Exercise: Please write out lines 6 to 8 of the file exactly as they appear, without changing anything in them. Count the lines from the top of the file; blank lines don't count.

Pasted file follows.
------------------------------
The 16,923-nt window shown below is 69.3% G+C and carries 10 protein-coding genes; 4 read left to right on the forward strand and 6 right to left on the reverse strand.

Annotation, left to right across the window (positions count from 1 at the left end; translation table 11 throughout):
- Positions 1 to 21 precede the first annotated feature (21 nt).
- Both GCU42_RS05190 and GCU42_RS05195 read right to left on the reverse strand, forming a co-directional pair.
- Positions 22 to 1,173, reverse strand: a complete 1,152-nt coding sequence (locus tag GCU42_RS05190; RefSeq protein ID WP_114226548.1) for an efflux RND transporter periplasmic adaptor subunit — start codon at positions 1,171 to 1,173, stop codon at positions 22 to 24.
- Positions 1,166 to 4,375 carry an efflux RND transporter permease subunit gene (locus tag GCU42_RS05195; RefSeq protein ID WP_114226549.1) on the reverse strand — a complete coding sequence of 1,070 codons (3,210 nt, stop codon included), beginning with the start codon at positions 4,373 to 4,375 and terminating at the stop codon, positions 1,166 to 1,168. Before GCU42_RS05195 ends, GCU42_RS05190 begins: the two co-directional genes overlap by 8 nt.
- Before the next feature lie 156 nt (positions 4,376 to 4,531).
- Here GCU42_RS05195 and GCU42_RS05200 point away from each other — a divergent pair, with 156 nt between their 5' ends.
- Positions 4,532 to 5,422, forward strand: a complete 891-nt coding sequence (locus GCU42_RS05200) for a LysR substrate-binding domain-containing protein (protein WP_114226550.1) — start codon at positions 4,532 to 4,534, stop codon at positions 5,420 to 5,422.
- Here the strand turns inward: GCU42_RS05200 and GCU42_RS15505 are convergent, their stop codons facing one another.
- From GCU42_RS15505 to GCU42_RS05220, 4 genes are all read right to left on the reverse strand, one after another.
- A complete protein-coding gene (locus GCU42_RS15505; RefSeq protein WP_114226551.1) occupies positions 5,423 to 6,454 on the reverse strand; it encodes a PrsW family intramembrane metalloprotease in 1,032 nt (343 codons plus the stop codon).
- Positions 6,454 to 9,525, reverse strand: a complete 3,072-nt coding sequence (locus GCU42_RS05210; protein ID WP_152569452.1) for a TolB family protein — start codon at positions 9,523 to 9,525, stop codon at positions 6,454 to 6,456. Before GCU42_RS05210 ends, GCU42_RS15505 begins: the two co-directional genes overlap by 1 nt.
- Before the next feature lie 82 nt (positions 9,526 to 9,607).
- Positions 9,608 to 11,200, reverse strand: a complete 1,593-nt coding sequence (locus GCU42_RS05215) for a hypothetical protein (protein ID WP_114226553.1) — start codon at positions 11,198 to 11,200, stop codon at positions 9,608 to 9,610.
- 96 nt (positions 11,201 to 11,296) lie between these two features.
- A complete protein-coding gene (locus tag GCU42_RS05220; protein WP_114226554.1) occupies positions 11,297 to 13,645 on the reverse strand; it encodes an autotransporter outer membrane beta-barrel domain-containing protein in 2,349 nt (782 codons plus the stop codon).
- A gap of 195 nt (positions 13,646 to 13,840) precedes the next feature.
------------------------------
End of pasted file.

- Positions 1,166 to 4,375 carry an efflux RND transporter permease subunit gene (locus tag GCU42_RS05195; RefSeq protein ID WP_114226549.1) on the reverse strand — a complete coding sequence of 1,070 codons (3,210 nt, stop codon included), beginning with the start codon at positions 4,373 to 4,375 and terminating at the stop codon, positions 1,166 to 1,168. Before GCU42_RS05195 ends, GCU42_RS05190 begins: the two co-directional genes overlap by 8 nt.
- Before the next feature lie 156 nt (positions 4,376 to 4,531).
- Here GCU42_RS05195 and GCU42_RS05200 point away from each other — a divergent pair, with 156 nt between their 5' ends.